In processing station (a), the four gaps 84 and a conveying hole 97 (several holes can also be used) are punched into the sheet metal strip 95; a pin, not illustrated, engagees into the conveying hole for transporting the sheet metal strip from one station to the next.
In station (b), the rims of the unwound profiles 99 and 100 for the sleeves 71 and 72 are punched out so that the indentations and projections of the serration 93 and a web 98 toward the sheet metal piece of station (a) remain; thereby, the end edge of one of the sleeves 72 [station (a)], as well as the end edge of one of the sleeves 71 [station (b)]are punched out.
In station (c), the unwound blanks 99 and 100 of the two sleeves 71 and 72 are punched so that their parting line is weakened as an intentional breaking zone, but both blanks are still coherent.
Nothing is done in station (d), and in station (e), the shaped piece 100, urged out of the sheet metal plane by the punching step in station (c), is again pressed back into the sheet metal plane (aligning station); both shaped pieces still hang together. Station (d) is required to locally separate the punching step of station (c) from the aligning station (e).
A first bending step is performed in station (f) wherein the two shaped pieces 99 and 100 are bent into the configuration shown in FIG. 8 with a view toward the end faces. A second bending step takes place in station (g) to obtain the shape shown in FIG. 9 wherein, after bending, the web 96 is severed as indicated above.
In station (h), the shaped pieces 99 and 100 are bent into the sleeves 71 and 72 and cut off from the sheet metal strip 97. During the complete bending into a round shape, the depressions and projections of the serration 93, forming a press-fit, are firmly pressed into each other.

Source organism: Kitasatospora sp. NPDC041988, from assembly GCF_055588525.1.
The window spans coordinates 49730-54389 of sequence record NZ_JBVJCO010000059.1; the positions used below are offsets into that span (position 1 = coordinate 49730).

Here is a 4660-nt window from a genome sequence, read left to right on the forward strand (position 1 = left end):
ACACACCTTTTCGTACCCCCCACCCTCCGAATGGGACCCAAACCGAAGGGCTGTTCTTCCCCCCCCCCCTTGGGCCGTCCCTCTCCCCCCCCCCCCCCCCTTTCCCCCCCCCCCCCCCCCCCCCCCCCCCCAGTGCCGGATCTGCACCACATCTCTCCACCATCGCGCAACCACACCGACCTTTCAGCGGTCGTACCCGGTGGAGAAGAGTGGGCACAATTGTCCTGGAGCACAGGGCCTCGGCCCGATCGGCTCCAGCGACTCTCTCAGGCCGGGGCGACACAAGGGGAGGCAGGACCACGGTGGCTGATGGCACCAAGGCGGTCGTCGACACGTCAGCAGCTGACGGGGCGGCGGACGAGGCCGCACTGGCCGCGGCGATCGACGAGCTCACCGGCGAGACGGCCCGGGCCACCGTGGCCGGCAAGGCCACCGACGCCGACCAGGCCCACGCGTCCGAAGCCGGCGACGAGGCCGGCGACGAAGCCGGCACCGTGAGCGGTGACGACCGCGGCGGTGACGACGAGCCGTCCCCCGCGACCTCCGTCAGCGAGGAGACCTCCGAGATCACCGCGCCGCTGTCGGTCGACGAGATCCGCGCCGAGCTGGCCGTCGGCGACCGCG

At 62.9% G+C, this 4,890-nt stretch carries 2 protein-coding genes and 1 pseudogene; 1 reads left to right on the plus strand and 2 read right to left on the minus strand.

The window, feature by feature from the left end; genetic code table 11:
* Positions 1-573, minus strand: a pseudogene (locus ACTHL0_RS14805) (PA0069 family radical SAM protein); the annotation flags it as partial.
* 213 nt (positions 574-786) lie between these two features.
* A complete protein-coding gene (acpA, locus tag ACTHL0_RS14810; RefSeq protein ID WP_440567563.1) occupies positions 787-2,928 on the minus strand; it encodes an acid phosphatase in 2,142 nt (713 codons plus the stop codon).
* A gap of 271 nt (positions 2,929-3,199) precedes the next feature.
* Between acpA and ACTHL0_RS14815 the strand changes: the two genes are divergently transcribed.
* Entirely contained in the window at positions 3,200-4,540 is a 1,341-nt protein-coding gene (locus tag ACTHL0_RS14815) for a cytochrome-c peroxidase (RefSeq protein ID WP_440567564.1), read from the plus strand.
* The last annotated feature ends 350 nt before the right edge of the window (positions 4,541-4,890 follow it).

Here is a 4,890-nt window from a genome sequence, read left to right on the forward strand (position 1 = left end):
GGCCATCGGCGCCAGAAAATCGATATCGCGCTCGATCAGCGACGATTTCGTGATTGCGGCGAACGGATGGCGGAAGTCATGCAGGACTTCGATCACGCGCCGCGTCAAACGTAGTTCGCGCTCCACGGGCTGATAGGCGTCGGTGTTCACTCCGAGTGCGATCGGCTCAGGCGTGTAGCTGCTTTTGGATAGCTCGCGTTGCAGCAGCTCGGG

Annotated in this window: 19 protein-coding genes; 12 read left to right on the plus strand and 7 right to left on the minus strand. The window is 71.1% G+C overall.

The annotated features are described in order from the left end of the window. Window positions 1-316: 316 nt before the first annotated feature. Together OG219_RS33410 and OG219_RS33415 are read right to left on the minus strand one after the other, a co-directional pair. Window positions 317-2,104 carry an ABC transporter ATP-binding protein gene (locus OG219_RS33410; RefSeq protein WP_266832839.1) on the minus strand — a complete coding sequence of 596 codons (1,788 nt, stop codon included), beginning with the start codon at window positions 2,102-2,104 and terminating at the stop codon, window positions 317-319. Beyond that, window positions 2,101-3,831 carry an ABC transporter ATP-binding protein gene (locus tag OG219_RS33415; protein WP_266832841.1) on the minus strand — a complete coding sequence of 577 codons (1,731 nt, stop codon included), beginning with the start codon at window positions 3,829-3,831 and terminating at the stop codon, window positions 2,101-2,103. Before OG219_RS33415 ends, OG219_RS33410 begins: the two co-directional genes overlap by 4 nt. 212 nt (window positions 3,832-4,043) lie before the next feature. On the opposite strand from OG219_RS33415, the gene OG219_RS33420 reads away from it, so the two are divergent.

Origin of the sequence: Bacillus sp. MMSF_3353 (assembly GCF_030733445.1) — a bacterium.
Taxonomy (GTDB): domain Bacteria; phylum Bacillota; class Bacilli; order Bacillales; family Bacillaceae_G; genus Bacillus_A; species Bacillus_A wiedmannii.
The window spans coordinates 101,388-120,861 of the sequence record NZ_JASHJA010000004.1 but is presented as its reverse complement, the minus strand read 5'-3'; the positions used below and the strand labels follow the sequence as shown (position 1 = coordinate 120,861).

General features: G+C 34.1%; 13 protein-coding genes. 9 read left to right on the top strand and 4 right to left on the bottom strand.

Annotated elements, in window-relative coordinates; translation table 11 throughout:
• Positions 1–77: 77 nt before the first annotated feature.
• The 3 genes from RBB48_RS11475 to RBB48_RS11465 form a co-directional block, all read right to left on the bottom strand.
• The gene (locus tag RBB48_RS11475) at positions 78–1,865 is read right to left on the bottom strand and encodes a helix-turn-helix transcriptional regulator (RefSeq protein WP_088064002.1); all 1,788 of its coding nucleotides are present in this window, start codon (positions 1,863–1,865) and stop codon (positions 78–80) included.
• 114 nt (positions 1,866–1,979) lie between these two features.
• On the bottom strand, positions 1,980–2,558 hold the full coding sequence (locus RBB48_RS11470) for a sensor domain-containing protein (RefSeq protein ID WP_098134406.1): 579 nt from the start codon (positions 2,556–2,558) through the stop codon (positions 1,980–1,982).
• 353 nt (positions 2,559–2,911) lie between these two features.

By the progression of this treatment procedure, both sleeves 71 and 72 are manufactured together. Only after the first tightening of the clamping screw 7 in the pipe 14 will the parting line between both sleeves 71 and 72 be completely broken open. Both sleeves 71 and 72 are undetachably joined by meshing via the two extensions 81 and recesses 82, but they are axially movable in such a way that the sleeves can be inserted one in the other to such an extent that they can be firmly pressed against the inner surface of the pipe 14. Since both sleeves 71 and 72 are mechanically joined during the bending step by way of the parting line, they cannot be driven apart by their extensions 74 and 87 out of the cutouts 77 and 92 the parting lines of which have not as yet been broken through.
Instead of making the sleeves 3, 4, 50, 51, 52, 71, and 72 of steel strip, it is also possible to use other elastic materials. If the connecting element 1 is to be utilized only a single time, then nonelastic materials can likewise be employed.